New social programs, meanwhile, allowed the government to make significant strides on equality and redistribution — particularly with respect to lowering poverty.

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The Trudeau administration’s weighty policy objectives were synergetic to the economic environment. Policies were rowing more or less in the same direction.

The current post-pandemic environment, though, is no longer as accommodating.

While many policymakers and economists still buy into a moderately optimistic outlook, with continued growth and inflation brought into check, less favourable outcomes are increasingly plausible.

There is a real possibility that inflation and interest rates will remain well above pre-pandemic levels, growth becomes more anemic, budget dynamics worsen and the climate transition proves costly.

Instead of working in concert, the government’s three core economic policy objectives — growth, equity and price stability — could become increasingly in conflict.

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For example, increasing immigration is a long-term positive for an economy threatened by aging demographics. And more social spending is typically associated with less inequality.

But higher borrowing costs stoked by large increases in population and government spending will impact disproportionately lower income Canadians and young families, potentially creating divisions and threatening new sorts of inequality.

Add energy transition to the mix and national security issues and the landscape becomes a minefield.

The policy arena will be more ambiguous and the government pulled in multiple directions. Policy paralysis, wasted effort and poor allocation of resources are real risks.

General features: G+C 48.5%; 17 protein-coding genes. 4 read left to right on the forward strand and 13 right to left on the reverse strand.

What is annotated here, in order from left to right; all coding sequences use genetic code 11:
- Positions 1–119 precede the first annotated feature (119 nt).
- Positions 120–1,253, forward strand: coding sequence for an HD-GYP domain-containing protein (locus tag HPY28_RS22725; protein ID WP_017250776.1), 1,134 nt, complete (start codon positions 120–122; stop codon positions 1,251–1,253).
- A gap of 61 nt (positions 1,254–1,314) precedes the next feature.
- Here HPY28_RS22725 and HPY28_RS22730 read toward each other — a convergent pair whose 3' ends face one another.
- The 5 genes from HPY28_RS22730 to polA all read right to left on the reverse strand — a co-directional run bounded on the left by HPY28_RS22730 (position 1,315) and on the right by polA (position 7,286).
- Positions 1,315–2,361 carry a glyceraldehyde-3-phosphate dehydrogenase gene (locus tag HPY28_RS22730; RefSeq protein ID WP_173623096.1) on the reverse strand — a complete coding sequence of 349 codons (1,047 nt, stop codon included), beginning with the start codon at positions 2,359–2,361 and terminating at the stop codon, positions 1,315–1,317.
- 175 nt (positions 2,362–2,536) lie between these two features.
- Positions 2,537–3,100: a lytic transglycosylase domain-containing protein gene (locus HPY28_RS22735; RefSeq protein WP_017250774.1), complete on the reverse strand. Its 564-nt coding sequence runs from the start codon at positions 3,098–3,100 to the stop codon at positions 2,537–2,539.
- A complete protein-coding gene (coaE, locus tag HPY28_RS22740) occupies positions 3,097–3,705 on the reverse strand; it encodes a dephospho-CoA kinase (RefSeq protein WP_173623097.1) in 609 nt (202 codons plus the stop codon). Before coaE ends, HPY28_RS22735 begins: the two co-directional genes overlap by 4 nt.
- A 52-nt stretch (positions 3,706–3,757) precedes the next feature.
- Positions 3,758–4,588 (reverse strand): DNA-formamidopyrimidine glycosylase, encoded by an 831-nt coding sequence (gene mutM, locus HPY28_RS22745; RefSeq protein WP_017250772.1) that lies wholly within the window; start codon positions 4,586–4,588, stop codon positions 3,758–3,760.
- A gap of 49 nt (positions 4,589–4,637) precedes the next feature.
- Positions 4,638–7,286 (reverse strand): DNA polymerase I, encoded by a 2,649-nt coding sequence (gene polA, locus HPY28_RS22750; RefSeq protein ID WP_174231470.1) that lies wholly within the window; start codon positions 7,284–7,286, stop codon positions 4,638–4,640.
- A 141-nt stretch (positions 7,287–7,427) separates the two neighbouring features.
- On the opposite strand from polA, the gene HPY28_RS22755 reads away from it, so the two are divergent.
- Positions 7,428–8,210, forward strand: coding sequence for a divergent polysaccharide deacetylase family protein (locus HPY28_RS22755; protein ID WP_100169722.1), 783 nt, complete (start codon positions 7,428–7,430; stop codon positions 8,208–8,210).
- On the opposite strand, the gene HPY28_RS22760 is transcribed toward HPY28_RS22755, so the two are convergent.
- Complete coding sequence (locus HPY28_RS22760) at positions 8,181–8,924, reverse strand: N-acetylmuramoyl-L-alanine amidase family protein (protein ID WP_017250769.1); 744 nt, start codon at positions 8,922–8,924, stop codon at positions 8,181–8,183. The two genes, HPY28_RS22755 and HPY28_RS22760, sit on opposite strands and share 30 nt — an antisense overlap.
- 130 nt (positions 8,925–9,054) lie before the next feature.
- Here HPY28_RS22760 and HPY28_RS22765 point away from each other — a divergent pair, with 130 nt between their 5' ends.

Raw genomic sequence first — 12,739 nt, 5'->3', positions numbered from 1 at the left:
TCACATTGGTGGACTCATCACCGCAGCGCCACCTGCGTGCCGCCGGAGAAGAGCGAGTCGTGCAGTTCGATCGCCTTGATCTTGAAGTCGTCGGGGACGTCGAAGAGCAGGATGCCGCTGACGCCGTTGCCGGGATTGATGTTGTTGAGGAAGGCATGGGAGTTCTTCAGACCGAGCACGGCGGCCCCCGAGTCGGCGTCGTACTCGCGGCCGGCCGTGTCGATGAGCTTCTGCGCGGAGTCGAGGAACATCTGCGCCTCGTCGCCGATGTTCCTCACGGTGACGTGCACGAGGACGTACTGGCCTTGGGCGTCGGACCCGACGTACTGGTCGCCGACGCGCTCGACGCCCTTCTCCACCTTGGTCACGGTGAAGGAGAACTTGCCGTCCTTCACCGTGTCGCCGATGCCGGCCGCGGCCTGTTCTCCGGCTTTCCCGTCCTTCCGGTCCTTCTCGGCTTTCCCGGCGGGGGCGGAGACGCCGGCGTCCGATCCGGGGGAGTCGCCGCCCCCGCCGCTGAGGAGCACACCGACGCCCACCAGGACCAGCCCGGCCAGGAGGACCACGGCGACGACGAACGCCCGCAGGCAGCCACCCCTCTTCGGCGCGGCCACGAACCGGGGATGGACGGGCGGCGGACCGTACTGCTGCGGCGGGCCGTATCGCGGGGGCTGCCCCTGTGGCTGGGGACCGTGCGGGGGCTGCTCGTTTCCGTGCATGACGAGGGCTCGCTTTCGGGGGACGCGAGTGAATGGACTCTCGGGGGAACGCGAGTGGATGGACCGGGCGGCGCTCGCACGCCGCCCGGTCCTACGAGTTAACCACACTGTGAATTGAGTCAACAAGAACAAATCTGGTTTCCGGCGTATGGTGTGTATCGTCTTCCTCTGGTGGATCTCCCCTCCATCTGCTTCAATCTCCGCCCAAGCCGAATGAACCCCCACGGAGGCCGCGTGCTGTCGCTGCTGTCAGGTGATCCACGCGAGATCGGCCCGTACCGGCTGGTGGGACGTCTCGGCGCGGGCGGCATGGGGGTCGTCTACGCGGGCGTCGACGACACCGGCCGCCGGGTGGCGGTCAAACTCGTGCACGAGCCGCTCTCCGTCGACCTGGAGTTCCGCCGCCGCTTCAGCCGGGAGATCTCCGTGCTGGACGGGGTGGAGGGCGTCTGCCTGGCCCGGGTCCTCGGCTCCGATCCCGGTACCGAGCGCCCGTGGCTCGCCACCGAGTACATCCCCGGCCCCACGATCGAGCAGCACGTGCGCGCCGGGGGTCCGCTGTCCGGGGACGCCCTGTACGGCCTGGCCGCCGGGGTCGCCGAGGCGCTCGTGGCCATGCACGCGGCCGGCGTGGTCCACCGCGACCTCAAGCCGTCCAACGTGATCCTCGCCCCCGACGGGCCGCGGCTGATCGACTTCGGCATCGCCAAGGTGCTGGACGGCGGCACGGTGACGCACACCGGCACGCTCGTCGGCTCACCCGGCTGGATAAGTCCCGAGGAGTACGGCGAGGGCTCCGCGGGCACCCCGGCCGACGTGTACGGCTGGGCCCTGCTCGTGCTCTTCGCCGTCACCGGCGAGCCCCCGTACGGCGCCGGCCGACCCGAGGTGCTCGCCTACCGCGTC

There are certain fundamentals and policy guardrails, however, that can help the government navigate this challenge.

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A construction worker frames a new home in London, Ont.
Temporarily slowing the pace of entrants to allow housing supply to catch up could be a good solution to the current housing crisis. Photo by Mike Hensen/The London Free Press/Postmedia Network

First, policymakers should prioritize growing GDP on a per capita basis and increasing productivity over expanding the overall aggregate economy. Both are important, but the former is where true prosperity lies and where Canada is failing. Masking underlying weakness with gains in national income is just a recipe for stagnant wages. Enhanced productivity also helps dampen inflationary pressures.

Second, toolkits and policy precision matter.

For example, supply side solutions are critical to productivity, but policymakers also need to be cognizant of short-term impacts in an inflationary world. Focusing more on economic migration and temporarily slowing the pace of new entrants to allow housing supply to catch up appears a reasonable solution to the current housing crisis.

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Another example is industrial policy, which needs to become more sophisticated. Advanced economies will compete in advanced industries, where there is a concentration of R&D and skilled workers. Quick fixes through corporate subsidies, however, are not the answer. Canada needs a modern science and technology architecture that translates ideas into economic outputs, higher wages and better living standards.

The third guardrail is the most Canadian: be reasonable and pragmatic.

This seems obvious but we should not take this principle for granted, particularly as we rush (rightly) to meet ambitious climate targets. Canada remains a resource economy. The sector pays a lot of bills, keeps our currency stable and government finances flush with cash.

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It’s also where any global power we may have as a nation lies. That makes an orderly climate transition paramount.

Theo Argitis is managing partner at Compass Rose Group. Robert Asselin is senior vice-president, policy at the Business Council of Canada.